Resolving regionalism and communalism in Bhutan

The Royal Bhutan Police recently issued a warning in response to a rising trend of regional, communal and racist jokes on certain social media platforms.

The Social Media revolution in Bhutan has empowered many and has done a lot of good, but there is an increasingly worrying tendency of attacks against individuals and groups based on their region, religion and ethnicity.

A societal link to the above can be ascertained when one observes two Bhutanese of any region quarrelling- be it in real life or on the cyber world of social media. Discussions and insults rapidly regress into communal, ethnic and linguistic slurs. Even if the two people are from the same ethnicity, they have something to say about each other’s sub-culture, villages, family, etc.

Going back to the 2013 general elections, the most alarming aspect of the election, more than any accusations and counter accusations, was the attempt by certain political forces to stir up some latent regionalism and communalism to gain votes.

An equally, if not more dangerous division, is along the narrow lines of religion and religious sects.

There is also an attempt by a misguided few to regard themselves as being more ‘pure’ Bhutanese or even more patriotic and loyal to the nation than others, just by the happenstance of their birth.

All of the above are certainly not exceptional to Bhutan, but an unfortunate part of the society and politics of many developing and even developed countries.

However, the lesson to take from these other countries is that the divisive tendencies have taken a toll on the peace, stability, prosperity and harmony of these countries.

Also, unlike many of these bigger countries, Bhutan, as a small Himalayan country with a small population cannot afford the deep divisions that run through the other countries and communities.

Communal tendencies are neither suitable nor sustainable in Bhutan – given that Bhutan has a rich array of various ethnicities, dialects, regions, etc.

Such communal instincts are not overnight developments. A lot of it is down to pure ignorance and lack of exposure. However, even a modern education is not a guarantee of removing communalism as even the most bigoted thoughts can exist among the most educated.

So what is the solution? The first and most important thing is to acknowledge that there is a problem instead of burying things under the carpet. A problem can only start being solved once it is seen as a problem.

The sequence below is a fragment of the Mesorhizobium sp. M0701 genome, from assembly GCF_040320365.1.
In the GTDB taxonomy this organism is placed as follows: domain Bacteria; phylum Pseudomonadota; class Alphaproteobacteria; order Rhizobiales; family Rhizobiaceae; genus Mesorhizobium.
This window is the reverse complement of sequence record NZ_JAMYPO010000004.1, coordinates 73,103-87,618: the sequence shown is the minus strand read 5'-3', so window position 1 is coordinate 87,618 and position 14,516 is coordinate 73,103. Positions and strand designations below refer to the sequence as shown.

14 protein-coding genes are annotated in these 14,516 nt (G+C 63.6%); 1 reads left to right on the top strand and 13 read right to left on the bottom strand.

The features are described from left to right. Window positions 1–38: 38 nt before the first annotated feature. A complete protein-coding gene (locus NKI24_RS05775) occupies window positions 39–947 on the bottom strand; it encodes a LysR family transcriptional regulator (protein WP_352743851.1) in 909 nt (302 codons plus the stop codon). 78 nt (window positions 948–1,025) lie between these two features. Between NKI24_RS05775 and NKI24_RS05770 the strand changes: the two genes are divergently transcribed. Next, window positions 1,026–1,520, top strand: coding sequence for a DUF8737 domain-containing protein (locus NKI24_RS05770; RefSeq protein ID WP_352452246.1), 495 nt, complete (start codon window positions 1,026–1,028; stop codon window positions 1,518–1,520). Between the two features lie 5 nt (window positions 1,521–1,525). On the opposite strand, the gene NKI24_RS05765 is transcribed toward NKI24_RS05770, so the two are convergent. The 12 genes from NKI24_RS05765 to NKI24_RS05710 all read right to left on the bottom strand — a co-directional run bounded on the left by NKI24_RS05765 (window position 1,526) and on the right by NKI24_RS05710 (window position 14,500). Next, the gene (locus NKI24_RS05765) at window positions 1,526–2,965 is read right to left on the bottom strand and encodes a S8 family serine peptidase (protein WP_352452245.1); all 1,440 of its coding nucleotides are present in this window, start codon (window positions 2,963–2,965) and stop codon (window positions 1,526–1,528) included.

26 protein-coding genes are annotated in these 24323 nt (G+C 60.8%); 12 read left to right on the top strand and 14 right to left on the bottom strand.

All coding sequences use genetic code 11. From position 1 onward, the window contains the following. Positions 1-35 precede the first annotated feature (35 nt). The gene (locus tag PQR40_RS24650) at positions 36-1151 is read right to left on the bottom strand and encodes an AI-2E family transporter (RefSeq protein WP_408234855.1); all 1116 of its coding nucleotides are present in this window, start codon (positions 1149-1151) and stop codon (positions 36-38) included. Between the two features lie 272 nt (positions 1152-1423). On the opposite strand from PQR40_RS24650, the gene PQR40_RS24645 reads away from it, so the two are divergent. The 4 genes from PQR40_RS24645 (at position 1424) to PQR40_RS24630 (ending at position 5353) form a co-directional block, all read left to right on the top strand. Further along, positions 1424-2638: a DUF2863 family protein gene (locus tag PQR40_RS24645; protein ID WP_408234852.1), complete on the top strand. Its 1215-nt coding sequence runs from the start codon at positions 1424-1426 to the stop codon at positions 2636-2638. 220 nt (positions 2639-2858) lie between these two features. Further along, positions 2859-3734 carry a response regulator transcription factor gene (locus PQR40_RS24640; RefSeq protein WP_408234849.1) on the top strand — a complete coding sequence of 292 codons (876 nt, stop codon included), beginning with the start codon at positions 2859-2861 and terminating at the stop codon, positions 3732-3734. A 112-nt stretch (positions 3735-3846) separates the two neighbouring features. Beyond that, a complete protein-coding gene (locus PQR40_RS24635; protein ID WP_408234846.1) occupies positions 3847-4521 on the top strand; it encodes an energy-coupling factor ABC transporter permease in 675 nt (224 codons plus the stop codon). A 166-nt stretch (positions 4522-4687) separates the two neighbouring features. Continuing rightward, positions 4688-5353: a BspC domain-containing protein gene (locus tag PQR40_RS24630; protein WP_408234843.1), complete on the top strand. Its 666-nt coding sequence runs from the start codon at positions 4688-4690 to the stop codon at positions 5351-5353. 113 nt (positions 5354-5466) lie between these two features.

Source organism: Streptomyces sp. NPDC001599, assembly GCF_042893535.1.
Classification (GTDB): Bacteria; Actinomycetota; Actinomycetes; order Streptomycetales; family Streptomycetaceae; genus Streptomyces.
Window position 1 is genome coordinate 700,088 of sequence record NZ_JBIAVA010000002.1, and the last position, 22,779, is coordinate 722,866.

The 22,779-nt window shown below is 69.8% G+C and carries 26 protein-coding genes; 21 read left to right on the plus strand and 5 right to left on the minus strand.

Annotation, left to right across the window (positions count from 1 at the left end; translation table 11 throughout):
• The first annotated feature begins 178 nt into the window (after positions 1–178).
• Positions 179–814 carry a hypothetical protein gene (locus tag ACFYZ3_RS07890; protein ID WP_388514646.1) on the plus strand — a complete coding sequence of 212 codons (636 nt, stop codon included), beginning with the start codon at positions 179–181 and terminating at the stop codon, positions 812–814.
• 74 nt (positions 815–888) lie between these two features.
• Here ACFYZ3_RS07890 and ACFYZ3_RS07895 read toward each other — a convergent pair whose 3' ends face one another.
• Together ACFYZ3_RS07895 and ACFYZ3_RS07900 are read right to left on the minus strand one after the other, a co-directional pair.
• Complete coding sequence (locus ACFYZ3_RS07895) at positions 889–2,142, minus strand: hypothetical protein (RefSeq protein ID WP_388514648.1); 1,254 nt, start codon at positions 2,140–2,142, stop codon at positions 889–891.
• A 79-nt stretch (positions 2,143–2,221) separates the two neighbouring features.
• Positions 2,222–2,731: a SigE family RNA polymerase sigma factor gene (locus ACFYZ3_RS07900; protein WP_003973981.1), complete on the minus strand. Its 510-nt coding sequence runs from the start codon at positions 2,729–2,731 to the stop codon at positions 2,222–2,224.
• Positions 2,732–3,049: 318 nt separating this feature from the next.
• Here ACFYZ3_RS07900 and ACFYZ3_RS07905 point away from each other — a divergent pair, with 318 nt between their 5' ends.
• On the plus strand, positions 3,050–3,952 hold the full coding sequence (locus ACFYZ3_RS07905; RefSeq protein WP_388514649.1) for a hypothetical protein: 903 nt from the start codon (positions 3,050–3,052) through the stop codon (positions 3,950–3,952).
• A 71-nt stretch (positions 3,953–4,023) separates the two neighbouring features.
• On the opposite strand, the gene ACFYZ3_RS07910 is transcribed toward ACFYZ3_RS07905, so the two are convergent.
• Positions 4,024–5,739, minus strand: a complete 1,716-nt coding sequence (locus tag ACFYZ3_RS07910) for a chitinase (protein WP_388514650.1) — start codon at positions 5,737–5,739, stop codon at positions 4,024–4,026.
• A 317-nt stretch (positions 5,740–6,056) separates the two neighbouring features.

A communal problem can be tracked down to a certain societal mindset. In this modern and progressive Bhutan of today, Bhutanese society, across all lines, must collectively work together to shed this communal and divisive mindset.

However, the most important role must be played by the government of the day. The most troubling manifestation of an attempted regional and communal divide was in the high stakes 2013 electoral process. Even apart from that experience, the government, being responsible for good governance and socio-economic development, must take the leadership role in the fight against communalism.

The battle ground is in our own minds, homes, villages, local governments, schools, government agencies, mass media, and yes, even different religious institutions. This endeavor must be joined in by people across all fields and professions.

So far, the only institution that is facing and addressing this issue with seriousness and consistency is the Institution of the Monarchy. The reason that Bhutan is not a divided mess like many countries across the world including some in the region is mainly down to the single minded efforts of the Monarchy.

It is not a coincidence that after the abolishment of Monarchy in Nepal, the comparatively small Himalayan Kingdom started pulling in different directions with every major ethnic and caste group looking out for its own interests. The current problems of Nepal can be traced back to this tendency too.

The 34-year reign of His Majesty the Fourth King, in both words and deeds, has been in bringing together the people of Bhutan and in strengthening the unity, stability and sovereignty of Bhutan.

His Majesty the King, in both words and action, has also shown strong zeal and dedication in ensuring a unified and strong Bhutan.

It is best said in His Majesty the King’s own words at the convocation ceremony of the Royal University of Bhutan on 15th July 2011.

His Majesty said, “Our main priorities are the peace, prosperity, security and sovereignty of Bhutan. Towards these goals, we must all work together in first safeguarding our strong foundation of unity and harmony. In our small society, divisions and cleavages can manifest themselves in very destructive ways. We have seen this in other larger countries and the great price they have had to pay. Ngalop, Sharchop, Lhotshampa, Christians, Hindu, Buddhist, me against you, us against them – some people might resort to such useless and irrelevant classifications in their work and dealings with each other. In today’s world, it is more important that we worry about haves and have-nots  and economic disparity.”

Where there is unity there is always victory.

Publilius Syrus


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